“Not so fast!” yelled Lizzy, and flung herself chest-first at the intruder. He went down hard, landing with a gasp on the floor, Lizzy on top of him.
Turnip winced in sympathy. That had sounded jolly painful.
“You got him! You got him!” exclaimed Turnip’s sister, jumping up and down like a little girl on Christmas morning.
Lizzy planted her bottom firmly on the intruder’s back. “He’s not going anywhere,” she said smugly.
“Girls!” exclaimed Miss Dempsey, trying belatedly to exert some control over the situation. “Don’t—”
Lizzy gave a little bounce and the intruder made a sound like a dying accordion as all the air rushed out of his lungs.
“Sorry, Miss Dempsey,” said Sally. “Who has the candle?”
“I do,” pronounced a new voice.
Light washed over the room. It glinted off shards of broken porcelain, pooled in the folds of white linen nightdresses, limned the sides of fallen furniture, and blared like twin beacons off the spectacles of the woman holding the candle.
Miss Climpson stepped into the room, the starched ruffles of her dressing gown rustling stiffly as she moved. Her graying brown hair was confined beneath a nightcap of truly impressive proportions. From his vantage point on the far side of the window, it reminded Turnip of a large muffin. A decidedly distressed muffin.
Furniture and girls in white nightdresses littered the room, none of it where it ought to be. Bits of white porcelain were scattered across the blue carpet from what had once been a particularly ugly china cupid. A Meissen shepherdess lay headless in the hearth. Sally, still lying where she had landed, sprawled on the floor in front of an overturned table, her nightcap squashed to one side and her braid over one shoulder. Lizzy Reid was sitting proudly on the back of some poor sod while Agnes Wooliston attempted to locate his hands so she could string a pink-edged sash around them.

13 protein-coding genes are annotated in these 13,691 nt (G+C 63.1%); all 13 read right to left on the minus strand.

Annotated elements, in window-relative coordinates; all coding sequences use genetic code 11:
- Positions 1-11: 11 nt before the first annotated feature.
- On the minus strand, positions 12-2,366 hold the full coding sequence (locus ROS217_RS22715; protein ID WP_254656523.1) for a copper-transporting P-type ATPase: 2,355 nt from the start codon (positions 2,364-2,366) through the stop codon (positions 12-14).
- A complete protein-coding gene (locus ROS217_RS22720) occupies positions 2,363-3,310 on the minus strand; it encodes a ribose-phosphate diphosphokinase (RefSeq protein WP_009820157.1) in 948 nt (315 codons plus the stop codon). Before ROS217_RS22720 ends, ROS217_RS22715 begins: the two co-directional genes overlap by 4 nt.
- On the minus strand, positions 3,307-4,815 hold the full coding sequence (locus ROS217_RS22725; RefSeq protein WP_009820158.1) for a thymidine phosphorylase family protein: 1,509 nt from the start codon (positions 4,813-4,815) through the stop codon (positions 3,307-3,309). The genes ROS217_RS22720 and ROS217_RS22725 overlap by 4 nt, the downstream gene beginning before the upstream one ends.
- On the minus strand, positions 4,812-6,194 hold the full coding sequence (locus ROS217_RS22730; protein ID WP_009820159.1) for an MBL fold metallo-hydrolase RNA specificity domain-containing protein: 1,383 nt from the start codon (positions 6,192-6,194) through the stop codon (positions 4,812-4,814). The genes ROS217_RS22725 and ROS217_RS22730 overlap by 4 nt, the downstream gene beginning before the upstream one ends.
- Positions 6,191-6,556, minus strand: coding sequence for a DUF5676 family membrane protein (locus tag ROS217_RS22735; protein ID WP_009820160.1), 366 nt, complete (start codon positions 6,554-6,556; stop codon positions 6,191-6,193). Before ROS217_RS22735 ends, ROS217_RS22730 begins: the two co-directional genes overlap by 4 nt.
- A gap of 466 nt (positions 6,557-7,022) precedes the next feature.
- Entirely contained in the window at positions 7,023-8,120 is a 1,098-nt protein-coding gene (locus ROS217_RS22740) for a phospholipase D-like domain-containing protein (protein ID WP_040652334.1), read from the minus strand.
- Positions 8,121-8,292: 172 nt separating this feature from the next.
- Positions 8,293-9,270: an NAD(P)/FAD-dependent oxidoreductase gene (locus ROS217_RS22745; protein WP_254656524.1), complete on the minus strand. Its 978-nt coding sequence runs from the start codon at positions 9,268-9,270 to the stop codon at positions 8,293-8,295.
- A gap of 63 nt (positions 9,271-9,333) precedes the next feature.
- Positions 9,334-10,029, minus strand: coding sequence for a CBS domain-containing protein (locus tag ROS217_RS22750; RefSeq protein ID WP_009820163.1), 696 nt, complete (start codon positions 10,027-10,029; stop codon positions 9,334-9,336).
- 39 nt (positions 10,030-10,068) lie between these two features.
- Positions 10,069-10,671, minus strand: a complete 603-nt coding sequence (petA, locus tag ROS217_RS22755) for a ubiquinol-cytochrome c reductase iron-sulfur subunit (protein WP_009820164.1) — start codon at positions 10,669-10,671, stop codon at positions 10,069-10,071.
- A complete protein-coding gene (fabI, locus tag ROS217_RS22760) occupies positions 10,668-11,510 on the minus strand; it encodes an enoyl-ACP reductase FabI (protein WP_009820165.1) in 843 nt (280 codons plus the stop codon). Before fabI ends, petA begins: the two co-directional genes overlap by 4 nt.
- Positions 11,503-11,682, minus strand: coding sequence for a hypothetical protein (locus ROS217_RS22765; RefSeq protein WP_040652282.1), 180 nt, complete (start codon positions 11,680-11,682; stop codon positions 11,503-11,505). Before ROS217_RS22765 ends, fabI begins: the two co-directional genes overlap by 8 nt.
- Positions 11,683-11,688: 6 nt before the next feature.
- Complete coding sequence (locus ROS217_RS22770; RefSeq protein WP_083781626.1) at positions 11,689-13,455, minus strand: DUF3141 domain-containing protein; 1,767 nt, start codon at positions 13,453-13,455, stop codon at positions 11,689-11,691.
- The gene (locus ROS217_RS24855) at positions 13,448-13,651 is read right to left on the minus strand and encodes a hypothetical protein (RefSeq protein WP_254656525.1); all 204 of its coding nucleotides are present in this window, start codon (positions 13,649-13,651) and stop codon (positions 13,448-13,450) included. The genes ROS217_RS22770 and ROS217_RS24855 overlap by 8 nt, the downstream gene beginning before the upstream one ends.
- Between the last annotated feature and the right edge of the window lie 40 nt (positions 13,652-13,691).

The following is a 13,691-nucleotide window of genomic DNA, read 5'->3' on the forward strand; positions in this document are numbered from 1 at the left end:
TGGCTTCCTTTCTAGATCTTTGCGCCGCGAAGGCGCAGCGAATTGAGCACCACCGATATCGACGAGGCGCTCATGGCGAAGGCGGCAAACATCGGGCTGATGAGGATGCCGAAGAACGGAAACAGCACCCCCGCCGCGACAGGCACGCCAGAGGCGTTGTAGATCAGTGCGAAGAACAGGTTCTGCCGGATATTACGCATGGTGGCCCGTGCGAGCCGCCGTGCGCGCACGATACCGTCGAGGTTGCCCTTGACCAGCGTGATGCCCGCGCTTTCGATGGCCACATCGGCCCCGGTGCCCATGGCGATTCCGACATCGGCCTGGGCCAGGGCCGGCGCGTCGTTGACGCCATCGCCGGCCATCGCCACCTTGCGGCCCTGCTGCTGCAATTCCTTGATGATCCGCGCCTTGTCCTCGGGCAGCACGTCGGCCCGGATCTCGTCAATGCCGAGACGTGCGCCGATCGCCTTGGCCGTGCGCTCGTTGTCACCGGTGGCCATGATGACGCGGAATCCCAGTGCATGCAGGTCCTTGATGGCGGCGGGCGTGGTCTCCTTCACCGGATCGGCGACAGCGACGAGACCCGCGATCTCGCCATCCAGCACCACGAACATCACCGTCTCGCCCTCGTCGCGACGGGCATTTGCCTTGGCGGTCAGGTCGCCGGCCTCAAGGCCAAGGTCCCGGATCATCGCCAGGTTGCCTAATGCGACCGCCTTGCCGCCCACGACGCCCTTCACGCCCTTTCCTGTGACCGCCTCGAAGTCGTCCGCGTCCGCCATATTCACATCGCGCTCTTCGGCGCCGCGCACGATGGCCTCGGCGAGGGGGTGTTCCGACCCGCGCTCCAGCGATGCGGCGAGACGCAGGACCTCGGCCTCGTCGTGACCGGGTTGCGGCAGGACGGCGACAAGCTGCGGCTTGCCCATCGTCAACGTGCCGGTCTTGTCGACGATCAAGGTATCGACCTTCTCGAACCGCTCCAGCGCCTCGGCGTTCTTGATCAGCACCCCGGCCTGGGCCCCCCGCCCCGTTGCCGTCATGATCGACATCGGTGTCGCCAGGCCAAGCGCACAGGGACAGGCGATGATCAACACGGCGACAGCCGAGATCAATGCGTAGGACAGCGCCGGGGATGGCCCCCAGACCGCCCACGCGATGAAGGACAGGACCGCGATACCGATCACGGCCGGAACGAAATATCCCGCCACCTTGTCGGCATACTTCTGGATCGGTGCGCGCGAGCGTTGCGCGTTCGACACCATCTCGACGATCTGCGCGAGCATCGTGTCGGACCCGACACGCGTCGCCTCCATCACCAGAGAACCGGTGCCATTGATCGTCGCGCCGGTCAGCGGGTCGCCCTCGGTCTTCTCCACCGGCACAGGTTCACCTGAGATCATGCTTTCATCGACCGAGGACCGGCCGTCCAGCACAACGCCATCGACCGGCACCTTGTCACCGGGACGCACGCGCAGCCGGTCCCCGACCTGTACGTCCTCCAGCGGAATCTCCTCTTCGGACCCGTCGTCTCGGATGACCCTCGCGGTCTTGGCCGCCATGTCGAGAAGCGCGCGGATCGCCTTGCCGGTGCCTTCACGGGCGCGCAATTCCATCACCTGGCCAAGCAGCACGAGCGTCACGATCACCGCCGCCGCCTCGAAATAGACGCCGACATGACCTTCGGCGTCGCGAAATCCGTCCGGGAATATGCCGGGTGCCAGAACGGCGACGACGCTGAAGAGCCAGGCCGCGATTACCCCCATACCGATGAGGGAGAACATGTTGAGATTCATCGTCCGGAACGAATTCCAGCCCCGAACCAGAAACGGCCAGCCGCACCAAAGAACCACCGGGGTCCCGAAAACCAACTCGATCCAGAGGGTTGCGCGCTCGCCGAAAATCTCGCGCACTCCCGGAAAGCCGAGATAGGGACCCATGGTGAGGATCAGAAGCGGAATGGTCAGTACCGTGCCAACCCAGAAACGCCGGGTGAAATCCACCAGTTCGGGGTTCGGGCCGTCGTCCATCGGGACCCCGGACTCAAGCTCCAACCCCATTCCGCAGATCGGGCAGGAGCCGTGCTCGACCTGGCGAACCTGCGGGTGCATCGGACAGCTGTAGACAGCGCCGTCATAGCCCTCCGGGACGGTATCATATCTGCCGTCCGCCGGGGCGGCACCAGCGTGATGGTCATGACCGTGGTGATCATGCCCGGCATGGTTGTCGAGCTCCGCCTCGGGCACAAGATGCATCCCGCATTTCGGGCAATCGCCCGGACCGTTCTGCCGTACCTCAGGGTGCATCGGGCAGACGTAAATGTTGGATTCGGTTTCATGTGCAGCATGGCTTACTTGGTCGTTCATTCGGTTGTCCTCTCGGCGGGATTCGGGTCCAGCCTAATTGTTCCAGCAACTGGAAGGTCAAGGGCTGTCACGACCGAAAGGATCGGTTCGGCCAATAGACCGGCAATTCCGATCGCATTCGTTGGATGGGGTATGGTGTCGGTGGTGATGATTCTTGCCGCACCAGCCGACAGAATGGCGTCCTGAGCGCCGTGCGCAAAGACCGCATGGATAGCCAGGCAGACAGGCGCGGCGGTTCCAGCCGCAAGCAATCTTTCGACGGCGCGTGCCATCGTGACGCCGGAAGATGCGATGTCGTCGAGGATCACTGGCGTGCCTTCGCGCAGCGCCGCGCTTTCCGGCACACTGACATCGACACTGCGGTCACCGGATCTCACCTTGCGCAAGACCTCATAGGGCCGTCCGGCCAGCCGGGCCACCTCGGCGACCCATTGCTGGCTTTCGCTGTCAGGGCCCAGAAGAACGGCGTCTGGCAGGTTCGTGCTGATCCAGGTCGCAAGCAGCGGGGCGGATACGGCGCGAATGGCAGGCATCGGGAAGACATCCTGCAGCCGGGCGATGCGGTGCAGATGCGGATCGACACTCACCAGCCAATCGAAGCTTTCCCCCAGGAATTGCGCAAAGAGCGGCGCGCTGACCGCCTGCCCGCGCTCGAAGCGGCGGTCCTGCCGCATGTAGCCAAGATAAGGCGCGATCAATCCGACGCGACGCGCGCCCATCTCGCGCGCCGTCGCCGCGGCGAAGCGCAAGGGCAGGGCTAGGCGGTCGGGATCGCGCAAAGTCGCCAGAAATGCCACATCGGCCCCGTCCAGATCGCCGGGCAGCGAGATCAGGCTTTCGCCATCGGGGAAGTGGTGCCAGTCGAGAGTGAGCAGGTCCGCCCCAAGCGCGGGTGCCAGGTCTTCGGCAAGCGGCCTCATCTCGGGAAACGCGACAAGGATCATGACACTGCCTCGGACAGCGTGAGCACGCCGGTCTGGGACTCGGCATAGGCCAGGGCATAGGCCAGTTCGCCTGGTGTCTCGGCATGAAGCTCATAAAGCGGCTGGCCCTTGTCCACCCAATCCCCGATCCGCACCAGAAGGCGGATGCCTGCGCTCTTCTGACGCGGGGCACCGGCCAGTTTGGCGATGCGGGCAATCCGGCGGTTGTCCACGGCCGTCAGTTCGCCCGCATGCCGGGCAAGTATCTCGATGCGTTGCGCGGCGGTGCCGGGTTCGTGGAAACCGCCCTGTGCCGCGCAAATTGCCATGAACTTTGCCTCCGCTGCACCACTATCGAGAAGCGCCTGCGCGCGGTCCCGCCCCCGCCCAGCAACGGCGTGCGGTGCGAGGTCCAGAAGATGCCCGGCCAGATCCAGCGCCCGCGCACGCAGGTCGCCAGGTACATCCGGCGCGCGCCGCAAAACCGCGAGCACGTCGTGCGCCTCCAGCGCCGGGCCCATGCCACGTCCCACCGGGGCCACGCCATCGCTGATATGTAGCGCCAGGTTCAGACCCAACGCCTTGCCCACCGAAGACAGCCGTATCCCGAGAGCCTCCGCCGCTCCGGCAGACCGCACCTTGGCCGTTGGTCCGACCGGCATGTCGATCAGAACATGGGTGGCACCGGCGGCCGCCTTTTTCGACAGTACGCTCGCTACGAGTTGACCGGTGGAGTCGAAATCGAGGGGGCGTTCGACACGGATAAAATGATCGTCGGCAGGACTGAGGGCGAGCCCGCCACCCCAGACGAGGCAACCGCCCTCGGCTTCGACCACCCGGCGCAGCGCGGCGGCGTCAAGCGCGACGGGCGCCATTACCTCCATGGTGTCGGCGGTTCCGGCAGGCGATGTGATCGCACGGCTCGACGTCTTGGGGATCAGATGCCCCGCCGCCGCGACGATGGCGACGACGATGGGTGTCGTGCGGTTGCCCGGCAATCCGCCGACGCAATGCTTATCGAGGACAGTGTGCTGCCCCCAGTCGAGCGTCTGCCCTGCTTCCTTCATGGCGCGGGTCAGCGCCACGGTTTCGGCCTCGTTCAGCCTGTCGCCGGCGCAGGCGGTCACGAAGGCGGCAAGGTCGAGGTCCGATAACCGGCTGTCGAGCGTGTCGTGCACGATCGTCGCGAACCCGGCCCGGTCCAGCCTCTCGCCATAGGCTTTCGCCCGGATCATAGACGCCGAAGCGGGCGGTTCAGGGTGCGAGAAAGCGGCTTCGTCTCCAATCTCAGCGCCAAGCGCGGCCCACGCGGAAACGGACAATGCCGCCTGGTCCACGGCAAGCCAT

Lizzy looked decidedly pleased with herself. It was impossible to discern how the intruder looked. His face was pressed into the ground, from which emerged, from time to time, the odd moaning noise.
“Oh dear, oh dear, oh dear,” Miss Climpson murmured, surveying the tattered remnants of her domain. “Oh dear. Miss Dempsey?”
Unlike the girls, Miss Dempsey was still fully dressed, but her hair had burst its pins, unraveling down her back in a burst of congealed sunshine. It looked, somehow, more dramatic against the demure gray of her day dress than it would have had she been in a nightdress like the others. Turnip had never seen her hair down before; it had always been ruthlessly coiled away, stuck about with pins, with a bonnet squashed down on top of it for good measure. He had known it was blond, but he would never have imagined it would be quite so exuberant.
But, then, that was Miss Dempsey all over, wasn’t it? She pretended to be all shy and quiet, and then there she was, chasing down prowlers in the middle of the night.
At the moment, she was holding a chair up in front of her like a lion-keeper at the Tower, prepared to hold the villain at bay should he make another rush for the window.
She very slowly lowered the chair to the ground as she turned to face the headmistress. “Miss Climpson? I’m afraid we’ve had something of an, er, incident.”
Lizzy Reid giggled.
Sally flapped a hand to shush her.
Miss Climpson blinked behind her thick spectacles, her candle making a slow arc as she took in the scene in front of her. “Is that my china cupid?” she asked first, and then, “Is that a man beneath Miss Reid?”